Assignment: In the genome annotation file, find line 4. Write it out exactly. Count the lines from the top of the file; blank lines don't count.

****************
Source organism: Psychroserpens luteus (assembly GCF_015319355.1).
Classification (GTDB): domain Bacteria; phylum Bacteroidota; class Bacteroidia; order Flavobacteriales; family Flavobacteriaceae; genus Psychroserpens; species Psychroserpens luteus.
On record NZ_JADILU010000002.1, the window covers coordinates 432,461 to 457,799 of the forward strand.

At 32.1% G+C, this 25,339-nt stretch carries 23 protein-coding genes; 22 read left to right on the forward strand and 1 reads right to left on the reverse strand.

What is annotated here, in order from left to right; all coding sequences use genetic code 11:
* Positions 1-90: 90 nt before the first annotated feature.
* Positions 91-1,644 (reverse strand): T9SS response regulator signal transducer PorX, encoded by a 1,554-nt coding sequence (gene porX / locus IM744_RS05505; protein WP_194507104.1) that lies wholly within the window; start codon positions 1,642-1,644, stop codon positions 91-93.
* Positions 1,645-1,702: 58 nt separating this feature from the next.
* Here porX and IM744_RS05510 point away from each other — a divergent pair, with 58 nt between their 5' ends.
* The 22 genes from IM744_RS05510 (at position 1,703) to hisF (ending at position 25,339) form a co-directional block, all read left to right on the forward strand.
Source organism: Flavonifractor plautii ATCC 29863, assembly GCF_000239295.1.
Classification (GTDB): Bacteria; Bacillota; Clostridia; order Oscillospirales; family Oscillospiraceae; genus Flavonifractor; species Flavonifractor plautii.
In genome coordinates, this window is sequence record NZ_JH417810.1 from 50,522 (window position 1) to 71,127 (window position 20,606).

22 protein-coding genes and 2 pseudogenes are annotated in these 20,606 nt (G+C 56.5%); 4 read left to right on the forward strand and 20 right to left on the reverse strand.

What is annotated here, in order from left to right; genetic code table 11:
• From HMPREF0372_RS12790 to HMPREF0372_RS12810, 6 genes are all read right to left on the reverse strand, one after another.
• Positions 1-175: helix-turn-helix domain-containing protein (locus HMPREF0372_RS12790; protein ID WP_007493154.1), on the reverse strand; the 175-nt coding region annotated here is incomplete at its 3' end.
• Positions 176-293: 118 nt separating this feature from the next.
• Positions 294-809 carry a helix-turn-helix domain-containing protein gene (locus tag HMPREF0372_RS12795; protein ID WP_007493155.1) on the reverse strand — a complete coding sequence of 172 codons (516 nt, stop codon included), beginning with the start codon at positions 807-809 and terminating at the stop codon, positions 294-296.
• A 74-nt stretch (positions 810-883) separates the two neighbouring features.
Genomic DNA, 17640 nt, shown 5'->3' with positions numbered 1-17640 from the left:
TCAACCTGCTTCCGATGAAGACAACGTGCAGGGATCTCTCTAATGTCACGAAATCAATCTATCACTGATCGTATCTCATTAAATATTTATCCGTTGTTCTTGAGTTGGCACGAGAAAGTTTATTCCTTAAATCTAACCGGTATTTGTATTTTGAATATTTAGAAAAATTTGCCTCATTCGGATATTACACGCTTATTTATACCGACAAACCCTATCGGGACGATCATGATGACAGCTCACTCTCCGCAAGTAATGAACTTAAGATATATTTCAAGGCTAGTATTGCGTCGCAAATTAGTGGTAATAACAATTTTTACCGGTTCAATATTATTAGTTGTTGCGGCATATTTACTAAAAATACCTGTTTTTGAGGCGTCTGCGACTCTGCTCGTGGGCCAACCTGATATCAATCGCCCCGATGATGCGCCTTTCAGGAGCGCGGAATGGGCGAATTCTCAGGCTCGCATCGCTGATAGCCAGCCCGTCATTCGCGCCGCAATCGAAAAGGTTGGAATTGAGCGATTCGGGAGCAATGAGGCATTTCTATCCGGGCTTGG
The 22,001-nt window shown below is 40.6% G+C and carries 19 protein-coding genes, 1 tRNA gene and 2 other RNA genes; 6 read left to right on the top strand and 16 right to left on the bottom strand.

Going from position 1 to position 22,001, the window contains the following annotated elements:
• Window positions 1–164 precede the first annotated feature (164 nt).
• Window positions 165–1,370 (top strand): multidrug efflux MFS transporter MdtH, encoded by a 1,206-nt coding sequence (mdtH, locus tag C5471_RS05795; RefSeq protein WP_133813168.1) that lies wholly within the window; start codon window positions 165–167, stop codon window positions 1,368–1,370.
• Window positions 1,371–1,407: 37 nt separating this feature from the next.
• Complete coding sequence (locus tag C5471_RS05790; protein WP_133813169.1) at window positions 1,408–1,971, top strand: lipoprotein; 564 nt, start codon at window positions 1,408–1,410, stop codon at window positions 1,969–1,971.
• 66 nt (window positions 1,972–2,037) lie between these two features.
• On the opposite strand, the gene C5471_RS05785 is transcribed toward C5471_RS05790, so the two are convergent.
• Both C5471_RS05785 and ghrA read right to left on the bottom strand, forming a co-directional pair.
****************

At 32.1% G+C, this 25,339-nt stretch carries 23 protein-coding genes; 22 read left to right on the forward strand and 1 reads right to left on the reverse strand.